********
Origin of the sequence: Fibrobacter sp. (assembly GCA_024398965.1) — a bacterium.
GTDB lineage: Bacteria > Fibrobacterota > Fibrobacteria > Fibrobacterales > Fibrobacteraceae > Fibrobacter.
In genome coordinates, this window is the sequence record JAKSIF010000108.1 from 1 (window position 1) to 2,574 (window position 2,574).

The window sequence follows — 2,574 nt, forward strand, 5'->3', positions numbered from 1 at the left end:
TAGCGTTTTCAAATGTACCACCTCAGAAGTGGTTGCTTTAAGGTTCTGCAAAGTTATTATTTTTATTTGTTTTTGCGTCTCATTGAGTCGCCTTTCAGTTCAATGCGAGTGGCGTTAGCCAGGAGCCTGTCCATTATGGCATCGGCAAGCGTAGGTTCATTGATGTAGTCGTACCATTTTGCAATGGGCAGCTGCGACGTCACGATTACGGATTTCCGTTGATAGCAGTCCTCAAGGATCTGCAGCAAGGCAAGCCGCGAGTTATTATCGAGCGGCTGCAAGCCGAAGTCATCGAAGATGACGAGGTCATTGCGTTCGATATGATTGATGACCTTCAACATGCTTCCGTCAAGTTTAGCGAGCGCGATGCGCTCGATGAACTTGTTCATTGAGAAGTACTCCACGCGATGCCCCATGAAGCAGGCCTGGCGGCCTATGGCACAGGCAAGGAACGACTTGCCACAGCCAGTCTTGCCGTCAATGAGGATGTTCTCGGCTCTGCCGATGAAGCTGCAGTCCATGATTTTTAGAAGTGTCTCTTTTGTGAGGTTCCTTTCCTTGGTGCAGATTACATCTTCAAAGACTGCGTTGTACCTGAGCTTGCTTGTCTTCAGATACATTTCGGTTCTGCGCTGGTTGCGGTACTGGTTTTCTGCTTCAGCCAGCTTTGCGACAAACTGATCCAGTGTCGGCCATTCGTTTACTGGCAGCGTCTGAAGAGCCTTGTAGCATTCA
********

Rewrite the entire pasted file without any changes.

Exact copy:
Origin of the sequence: Fibrobacter sp. (assembly GCA_024398965.1) — a bacterium.
GTDB lineage: Bacteria > Fibrobacterota > Fibrobacteria > Fibrobacterales > Fibrobacteraceae > Fibrobacter.
In genome coordinates, this window is the sequence record JAKSIF010000108.1 from 1 (window position 1) to 2,574 (window position 2,574).

The window sequence follows — 2,574 nt, forward strand, 5'->3', positions numbered from 1 at the left end:
TAGCGTTTTCAAATGTACCACCTCAGAAGTGGTTGCTTTAAGGTTCTGCAAAGTTATTATTTTTATTTGTTTTTGCGTCTCATTGAGTCGCCTTTCAGTTCAATGCGAGTGGCGTTAGCCAGGAGCCTGTCCATTATGGCATCGGCAAGCGTAGGTTCATTGATGTAGTCGTACCATTTTGCAATGGGCAGCTGCGACGTCACGATTACGGATTTCCGTTGATAGCAGTCCTCAAGGATCTGCAGCAAGGCAAGCCGCGAGTTATTATCGAGCGGCTGCAAGCCGAAGTCATCGAAGATGACGAGGTCATTGCGTTCGATATGATTGATGACCTTCAACATGCTTCCGTCAAGTTTAGCGAGCGCGATGCGCTCGATGAACTTGTTCATTGAGAAGTACTCCACGCGATGCCCCATGAAGCAGGCCTGGCGGCCTATGGCACAGGCAAGGAACGACTTGCCACAGCCAGTCTTGCCGTCAATGAGGATGTTCTCGGCTCTGCCGATGAAGCTGCAGTCCATGATTTTTAGAAGTGTCTCTTTTGTGAGGTTCCTTTCCTTGGTGCAGATTACATCTTCAAAGACTGCGTTGTACCTGAGCTTGCTTGTCTTCAGATACATTTCGGTTCTGCGCTGGTTGCGGTACTGGTTTTCTGCTTCAGCCAGCTTTGCGACAAACTGATCCAGTGTCGGCCATTCGTTTACTGGCAGCGTCTGAAGAGCCTTGTAGCATTCA